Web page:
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Inside Out

Q&A on body weight, diet and exercise

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Despite how many questions you may have, there are a myriad of answers to address your every concern.

Here are some of them.

Q: Are thinner people considered healthier than overweight persons?

Yes, although there have been cases of thin people with high cholesterol problems. Generally speaking, the more fat stored in the body, the greater the risk of developing heart disease.

Excess body fat

Scientists have a completely new perspective on body fat today. Known medically as white adipose tissue, body fat secretes hormones known as adipokines. These are proteins that behave as messengers throughout the body which contribute to chronic inflammation. Excess body fat causes us to have hunger pangs all the time. The accumulation of fat eventually sends signals to every organ in the body and creates a chain reaction of problems from osteoporosis to erectile dysfunction.

Fight the fat in order to become healthier. Today is a good time to start.

Q: No matter how much weight I lose, my waistline will never be strong again, just like when I was 18. I am frustrated over this at 40.

You are so focused on the cosmetic that maybe you have overlooked the health aspect.

It is good that you are mindful of your weight. As for the waistline, accept the fact that at age 40, your metabolism is 40-percent less than that of an 18-year-old. This doesn’t mean that you can never achieve that 24-inch waistline again. But what it does represent is a challenge to you. This involves the following: regular fitness workouts in the gym, a low-fat, low- carb/sugar diet, and daily cardiovascular exercise.

If you want to speed up fat breakdown, go for ultrasound and radio frequency treatments in a reliable aesthetic beauty and cosmetic center.

Do you know that waist size is a good indicator of a person’s risk of insulin resistance (the early stages of developing diabetes and heart problems)? In a study reported online by the British Medical Journal, Hans Wahrenberg of the Karolinska University Hospital in Stockholm said that a waistline circumference of less than 39 inches reduces risk of developing insulin resistance.

Muscle burns fat

Q: How important is exercise in any weight-loss program?

Extremely important. Muscle burns fat. That is the guiding principle. In obese people, muscle is exchanged for fat. It is only logical to conclude that the more fat you lose through diet and exercise, the more muscle can be restored.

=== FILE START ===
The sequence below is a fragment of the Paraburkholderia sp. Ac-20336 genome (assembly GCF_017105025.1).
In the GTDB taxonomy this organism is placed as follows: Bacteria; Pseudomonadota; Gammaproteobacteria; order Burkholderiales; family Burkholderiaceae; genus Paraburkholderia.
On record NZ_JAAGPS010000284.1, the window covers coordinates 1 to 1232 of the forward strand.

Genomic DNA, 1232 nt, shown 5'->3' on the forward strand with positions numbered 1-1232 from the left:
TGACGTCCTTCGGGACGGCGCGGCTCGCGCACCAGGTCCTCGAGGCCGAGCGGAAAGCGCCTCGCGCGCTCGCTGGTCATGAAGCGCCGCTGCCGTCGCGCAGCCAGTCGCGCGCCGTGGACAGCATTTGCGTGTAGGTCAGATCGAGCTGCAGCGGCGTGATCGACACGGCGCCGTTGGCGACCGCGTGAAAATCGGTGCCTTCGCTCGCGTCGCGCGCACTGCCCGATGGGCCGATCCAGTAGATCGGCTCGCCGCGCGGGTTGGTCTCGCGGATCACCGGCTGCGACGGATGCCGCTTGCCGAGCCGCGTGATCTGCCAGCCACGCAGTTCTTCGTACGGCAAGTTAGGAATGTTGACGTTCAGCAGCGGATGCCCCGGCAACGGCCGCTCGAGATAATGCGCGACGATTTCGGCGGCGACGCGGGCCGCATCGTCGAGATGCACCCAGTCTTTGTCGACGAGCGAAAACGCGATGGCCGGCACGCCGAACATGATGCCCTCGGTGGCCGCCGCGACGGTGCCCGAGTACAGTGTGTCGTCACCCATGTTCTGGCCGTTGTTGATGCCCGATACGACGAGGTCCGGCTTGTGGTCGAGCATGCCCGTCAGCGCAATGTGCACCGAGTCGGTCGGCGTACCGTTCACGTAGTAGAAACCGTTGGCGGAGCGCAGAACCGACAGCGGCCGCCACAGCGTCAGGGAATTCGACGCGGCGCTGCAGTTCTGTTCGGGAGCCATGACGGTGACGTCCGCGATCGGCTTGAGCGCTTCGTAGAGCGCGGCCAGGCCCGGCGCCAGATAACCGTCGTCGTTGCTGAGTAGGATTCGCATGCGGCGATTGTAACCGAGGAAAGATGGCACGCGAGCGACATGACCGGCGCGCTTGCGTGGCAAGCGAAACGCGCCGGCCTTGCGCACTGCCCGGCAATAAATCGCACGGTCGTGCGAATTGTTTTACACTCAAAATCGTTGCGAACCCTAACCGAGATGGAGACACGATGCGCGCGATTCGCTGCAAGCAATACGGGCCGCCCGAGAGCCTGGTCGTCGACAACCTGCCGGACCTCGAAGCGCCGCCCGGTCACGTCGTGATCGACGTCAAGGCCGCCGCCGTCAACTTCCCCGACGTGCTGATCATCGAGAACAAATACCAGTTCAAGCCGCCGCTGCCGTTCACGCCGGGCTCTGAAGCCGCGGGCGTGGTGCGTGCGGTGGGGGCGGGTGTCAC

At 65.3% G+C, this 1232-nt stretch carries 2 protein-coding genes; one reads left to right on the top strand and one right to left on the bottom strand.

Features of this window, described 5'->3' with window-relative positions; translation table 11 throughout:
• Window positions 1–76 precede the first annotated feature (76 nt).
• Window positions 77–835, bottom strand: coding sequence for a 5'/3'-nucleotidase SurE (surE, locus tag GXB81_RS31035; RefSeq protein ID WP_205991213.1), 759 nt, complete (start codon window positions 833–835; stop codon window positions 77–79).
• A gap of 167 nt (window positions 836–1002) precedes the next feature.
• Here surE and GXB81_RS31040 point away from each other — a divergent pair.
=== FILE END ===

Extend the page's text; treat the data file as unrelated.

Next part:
One can successfully lose weight without exercise. But the body will lose its muscle tone. This is known as “definition.” If it’s definition you seek, then by all means, exercise. And if it’s a healthy body you desire, then exercise is a must. No compromises here. A break-in period is necessary before graduating to a high-intensity workout.

So, start slowly, then gain momentum. Perhaps brisk walking or the treadmill at a speed of 4.5 km/hr for 20 minutes daily will do. Then work your way up. Our bodies are like race cars. They need to be revved up first before a race.

Q: What is the best weight-loss plan?

Always remember: To lose weight, whatever we eat must be burned. In other words, you either reduce your calorie intake or increase calorie-burning. All excess calories are stored as body fat.

Here are tips:

1. Omega-3 fatty acids promote weight loss. The body does not produce Omega-3.  Thus, it must be sourced from food.

Natural food sources: fish and fish oils (sardines, tuna, anchovies, mackerel), flaxseed, soy bean, canola and hemp.

Benefits: lowers LDL cholesterol and triglycerides, reduces blood viscocity, retards artherosclerosis, lowers blood pressure, protection against migraines, kidney disease.

2. Reduce intake of pro-inflammatory foods: anything fried, saturated fats, meat/red meat, full-fat dairy, sweets and refined carbohydrate.

3. Increase anti-inflammatory foods like fruits and vegetables.

4. Exercise.

These four simple things will prevent your body from converting calories into fat.

Q: What are the pros and cons of consuming red meat?

There are many sources of protein—red meat, white meat—pork, chicken, fish and nuts. It’s always a matter of personal choice. As we know, protein is essential to life. It is needed for cellular repair.

Red meats are high in saturated fats. Thus, they must be eaten in moderation. The other downside is, just like poultry, these animals might be subjected to rounds of antibiotics and hormones which may become a health risk. If you wish to eat meat, go for organic meat raised in a farm where no growth hormones and antibiotics are used.

You may also consider ostrich or bison which are low in fat.

There is no easy way to do things. And yet it can be as simple or as difficult as you want. It’s all in the attitude, the mind-set.

Affirm today: “I can, I will.”

Love and light!

Reference: “The Perricone Weight-loss Diet” by Nicholas Perricone, MD


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